How do Seattle 4 Rotarians connect and develop friendships?
One important way is through participation in our committees, which organize our philanthropic, social, club, and special-interest activities. Whether you're interested in contributing to the community, networking, or sailing with fellow Rotarians, you'll be sure to find a group to fit your interests. The work of the service committees is funded, to a large degree, by the Seattle Rotary Service Foundation.
Meeting times and locations are subject to change - contact the committee chairs for more information.
- Click here for the Instructions on How to Apply for a Grant
- Click here for the 2016-2017 Committee Grant Proposal Form
- Click here for the 2017-18 Grant Report Form (COMING SOON)
Meets 11:00 am on the second Wednesday of every month in the lobby of the Rotary Club meeting venue.
Jim Loder, chair
The mission of the Arts Committee is to be an advocate for the arts - not only within Rotary but within our community. Goals include learning more about the breadth and diversity of local arts through related programs and fellowship events; supporting arts organizations in their educational and outreach initiatives; and gaining an understanding and appreciation of the value of arts organizations to our economic and cultural life.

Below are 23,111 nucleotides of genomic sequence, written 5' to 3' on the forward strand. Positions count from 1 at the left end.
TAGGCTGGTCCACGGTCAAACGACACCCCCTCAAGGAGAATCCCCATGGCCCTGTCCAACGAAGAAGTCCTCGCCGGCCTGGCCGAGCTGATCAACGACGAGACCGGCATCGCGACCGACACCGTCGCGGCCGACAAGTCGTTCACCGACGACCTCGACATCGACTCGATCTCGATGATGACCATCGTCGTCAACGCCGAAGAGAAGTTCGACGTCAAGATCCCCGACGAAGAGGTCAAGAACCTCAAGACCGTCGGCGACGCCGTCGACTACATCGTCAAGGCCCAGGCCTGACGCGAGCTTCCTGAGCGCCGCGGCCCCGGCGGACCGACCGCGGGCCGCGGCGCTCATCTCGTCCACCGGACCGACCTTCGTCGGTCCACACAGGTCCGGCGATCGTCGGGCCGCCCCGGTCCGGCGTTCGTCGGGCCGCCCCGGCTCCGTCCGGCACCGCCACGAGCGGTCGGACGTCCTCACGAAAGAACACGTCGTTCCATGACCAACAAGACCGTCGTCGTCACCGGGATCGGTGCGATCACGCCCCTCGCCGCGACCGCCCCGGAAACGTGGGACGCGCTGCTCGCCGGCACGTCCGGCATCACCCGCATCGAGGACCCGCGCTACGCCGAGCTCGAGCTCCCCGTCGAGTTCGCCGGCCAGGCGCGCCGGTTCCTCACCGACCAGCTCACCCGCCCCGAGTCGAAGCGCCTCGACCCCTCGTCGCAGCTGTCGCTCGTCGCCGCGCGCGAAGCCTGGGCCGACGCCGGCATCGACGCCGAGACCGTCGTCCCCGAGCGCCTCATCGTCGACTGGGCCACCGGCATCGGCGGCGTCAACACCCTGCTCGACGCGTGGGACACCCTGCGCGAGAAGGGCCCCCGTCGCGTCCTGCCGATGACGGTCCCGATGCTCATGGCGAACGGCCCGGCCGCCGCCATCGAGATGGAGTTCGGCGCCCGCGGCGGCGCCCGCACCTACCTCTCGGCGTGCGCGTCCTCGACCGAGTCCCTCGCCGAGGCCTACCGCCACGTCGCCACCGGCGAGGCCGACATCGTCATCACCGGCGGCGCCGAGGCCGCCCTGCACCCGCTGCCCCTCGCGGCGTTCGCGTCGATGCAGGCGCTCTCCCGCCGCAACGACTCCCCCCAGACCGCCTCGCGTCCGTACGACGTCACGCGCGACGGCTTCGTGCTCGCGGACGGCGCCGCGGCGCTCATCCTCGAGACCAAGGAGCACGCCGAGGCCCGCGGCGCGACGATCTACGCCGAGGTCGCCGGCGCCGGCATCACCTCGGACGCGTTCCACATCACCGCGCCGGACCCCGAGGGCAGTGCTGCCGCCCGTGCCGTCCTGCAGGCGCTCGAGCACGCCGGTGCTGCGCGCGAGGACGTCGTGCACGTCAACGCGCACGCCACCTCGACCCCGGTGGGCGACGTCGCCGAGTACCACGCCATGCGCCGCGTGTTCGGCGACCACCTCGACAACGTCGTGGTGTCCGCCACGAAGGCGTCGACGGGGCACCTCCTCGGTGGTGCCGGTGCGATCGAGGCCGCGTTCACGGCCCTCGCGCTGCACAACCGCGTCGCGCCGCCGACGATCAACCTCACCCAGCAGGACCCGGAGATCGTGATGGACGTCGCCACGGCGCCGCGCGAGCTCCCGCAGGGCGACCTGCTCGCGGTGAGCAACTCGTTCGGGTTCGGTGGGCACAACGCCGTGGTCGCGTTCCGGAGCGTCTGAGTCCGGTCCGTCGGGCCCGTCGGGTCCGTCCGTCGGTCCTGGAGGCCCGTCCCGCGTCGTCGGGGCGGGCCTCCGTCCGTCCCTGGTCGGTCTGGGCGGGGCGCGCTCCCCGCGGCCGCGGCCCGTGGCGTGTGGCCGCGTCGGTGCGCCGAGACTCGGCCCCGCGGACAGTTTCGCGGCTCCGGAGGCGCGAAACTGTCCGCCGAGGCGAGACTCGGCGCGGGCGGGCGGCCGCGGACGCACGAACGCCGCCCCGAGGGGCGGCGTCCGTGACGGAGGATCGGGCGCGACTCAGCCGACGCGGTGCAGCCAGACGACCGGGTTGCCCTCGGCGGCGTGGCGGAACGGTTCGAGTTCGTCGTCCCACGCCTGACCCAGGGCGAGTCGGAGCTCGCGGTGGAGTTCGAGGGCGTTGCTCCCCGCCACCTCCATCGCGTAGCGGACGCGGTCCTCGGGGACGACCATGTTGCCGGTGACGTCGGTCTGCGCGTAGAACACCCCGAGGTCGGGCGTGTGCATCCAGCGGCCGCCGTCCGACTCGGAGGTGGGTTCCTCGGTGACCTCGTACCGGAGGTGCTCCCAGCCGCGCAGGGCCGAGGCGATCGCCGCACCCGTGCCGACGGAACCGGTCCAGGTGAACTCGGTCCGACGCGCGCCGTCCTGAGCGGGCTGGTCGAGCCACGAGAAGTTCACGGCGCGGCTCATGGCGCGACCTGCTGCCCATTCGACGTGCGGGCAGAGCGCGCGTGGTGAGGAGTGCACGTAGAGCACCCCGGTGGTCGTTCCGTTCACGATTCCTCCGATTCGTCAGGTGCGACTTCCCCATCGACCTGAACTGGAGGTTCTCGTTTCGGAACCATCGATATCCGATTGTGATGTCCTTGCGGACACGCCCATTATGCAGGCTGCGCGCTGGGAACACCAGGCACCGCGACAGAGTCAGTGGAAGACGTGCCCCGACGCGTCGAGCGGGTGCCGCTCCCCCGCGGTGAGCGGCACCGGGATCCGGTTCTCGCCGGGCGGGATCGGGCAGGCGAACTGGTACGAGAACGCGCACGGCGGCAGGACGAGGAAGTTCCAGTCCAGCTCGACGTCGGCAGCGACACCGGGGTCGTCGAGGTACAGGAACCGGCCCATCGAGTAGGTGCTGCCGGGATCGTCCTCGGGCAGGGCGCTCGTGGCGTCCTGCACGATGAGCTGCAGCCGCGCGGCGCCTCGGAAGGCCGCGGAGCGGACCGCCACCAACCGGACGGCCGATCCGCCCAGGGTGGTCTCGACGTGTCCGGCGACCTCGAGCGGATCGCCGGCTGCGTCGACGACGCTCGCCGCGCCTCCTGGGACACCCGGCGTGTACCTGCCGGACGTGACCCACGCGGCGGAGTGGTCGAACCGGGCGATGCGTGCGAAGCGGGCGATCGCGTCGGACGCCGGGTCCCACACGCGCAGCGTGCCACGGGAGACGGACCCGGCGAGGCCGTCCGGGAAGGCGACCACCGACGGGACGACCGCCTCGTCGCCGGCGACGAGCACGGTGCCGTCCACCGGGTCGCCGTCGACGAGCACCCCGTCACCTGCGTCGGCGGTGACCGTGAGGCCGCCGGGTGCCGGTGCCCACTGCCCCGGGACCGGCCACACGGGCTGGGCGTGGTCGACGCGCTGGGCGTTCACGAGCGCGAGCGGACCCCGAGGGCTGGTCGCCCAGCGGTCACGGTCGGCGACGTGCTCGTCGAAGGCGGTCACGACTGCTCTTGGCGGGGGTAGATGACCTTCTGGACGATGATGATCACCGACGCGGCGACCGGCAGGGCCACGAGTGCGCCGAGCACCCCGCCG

Business Mentor Program
Meets the first Wednesday of every month following our regularly scheduled Rotary meeting.
William Marshall, Terry Van Nostrand, and Michael Verchot, co-chairs
Undergraduate student teams provide 400-600 hours of consulting services to minority and women-owned business and small businesses in low- and moderate-income communities. At the University of Washington, 80-90 students and 20-30 Rotary mentors are involved with this program each year. To date, more than 1,200 students and 300 businesses have been through this program, which has generated more than 5,000 new and retained jobs and $65 million in new revenues.
Meets 11:00 am first Wednesday of each month at The Skinner Building, 1326 5th Ave., 7th floor conference room.
Lacey Clark and Daron Vchulek, co-chairs
The Community Service Committee promotes community service and to create projects for club members to respond to community needs, particularly for youth, education and the homeless. They typically embark on projects right here in Seattle, where they can “get our hands dirty” and create a direct connection with the community.
Meets 11:00 am on the fourth Wednesday of each month that day's luncheon venue,
Mary Wagner and Lori Walker, co-chairs
Provides broad-based support to enhance the education and well being of all youth in our community through three areas of focus: Education of Rotary member; Service to the School Community; and, Recognition of Students and Teachers. With education and youth among the highest service priorities of this club, members have the opportunity to provide leadership and support where it really matters.